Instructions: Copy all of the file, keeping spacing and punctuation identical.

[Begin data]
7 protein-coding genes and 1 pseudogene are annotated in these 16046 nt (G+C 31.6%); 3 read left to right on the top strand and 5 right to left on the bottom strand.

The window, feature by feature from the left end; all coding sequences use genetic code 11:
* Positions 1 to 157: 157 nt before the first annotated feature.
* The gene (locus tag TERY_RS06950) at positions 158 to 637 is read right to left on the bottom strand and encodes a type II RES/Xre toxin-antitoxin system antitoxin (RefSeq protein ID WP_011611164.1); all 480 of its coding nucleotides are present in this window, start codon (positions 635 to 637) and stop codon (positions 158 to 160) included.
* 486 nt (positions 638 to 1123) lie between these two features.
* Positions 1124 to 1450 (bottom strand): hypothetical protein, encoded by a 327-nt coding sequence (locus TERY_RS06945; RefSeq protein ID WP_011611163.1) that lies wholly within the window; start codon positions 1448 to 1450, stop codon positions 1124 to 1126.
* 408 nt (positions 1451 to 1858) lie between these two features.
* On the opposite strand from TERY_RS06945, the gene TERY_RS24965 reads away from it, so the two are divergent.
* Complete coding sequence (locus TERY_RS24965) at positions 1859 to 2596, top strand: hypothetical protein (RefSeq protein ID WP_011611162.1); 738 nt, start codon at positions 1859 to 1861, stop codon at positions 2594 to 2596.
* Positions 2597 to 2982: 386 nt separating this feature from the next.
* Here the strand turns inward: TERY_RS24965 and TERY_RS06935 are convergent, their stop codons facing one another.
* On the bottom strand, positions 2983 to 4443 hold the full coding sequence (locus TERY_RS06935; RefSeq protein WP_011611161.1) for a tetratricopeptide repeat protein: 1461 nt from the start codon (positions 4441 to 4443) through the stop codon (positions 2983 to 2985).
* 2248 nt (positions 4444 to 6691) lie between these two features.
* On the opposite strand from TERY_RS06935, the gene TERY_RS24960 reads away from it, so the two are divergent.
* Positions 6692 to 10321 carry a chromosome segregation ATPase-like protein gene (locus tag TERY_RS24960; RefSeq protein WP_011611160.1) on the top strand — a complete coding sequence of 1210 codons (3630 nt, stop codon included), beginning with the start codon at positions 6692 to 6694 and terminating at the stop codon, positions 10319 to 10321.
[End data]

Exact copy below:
7 protein-coding genes and 1 pseudogene are annotated in these 16046 nt (G+C 31.6%); 3 read left to right on the top strand and 5 right to left on the bottom strand.

The window, feature by feature from the left end; all coding sequences use genetic code 11:
* Positions 1 to 157: 157 nt before the first annotated feature.
* The gene (locus tag TERY_RS06950) at positions 158 to 637 is read right to left on the bottom strand and encodes a type II RES/Xre toxin-antitoxin system antitoxin (RefSeq protein ID WP_011611164.1); all 480 of its coding nucleotides are present in this window, start codon (positions 635 to 637) and stop codon (positions 158 to 160) included.
* 486 nt (positions 638 to 1123) lie between these two features.
* Positions 1124 to 1450 (bottom strand): hypothetical protein, encoded by a 327-nt coding sequence (locus TERY_RS06945; RefSeq protein ID WP_011611163.1) that lies wholly within the window; start codon positions 1448 to 1450, stop codon positions 1124 to 1126.
* 408 nt (positions 1451 to 1858) lie between these two features.
* On the opposite strand from TERY_RS06945, the gene TERY_RS24965 reads away from it, so the two are divergent.
* Complete coding sequence (locus TERY_RS24965) at positions 1859 to 2596, top strand: hypothetical protein (RefSeq protein ID WP_011611162.1); 738 nt, start codon at positions 1859 to 1861, stop codon at positions 2594 to 2596.
* Positions 2597 to 2982: 386 nt separating this feature from the next.
* Here the strand turns inward: TERY_RS24965 and TERY_RS06935 are convergent, their stop codons facing one another.
* On the bottom strand, positions 2983 to 4443 hold the full coding sequence (locus TERY_RS06935; RefSeq protein WP_011611161.1) for a tetratricopeptide repeat protein: 1461 nt from the start codon (positions 4441 to 4443) through the stop codon (positions 2983 to 2985).
* 2248 nt (positions 4444 to 6691) lie between these two features.
* On the opposite strand from TERY_RS06935, the gene TERY_RS24960 reads away from it, so the two are divergent.
* Positions 6692 to 10321 carry a chromosome segregation ATPase-like protein gene (locus tag TERY_RS24960; RefSeq protein WP_011611160.1) on the top strand — a complete coding sequence of 1210 codons (3630 nt, stop codon included), beginning with the start codon at positions 6692 to 6694 and terminating at the stop codon, positions 10319 to 10321.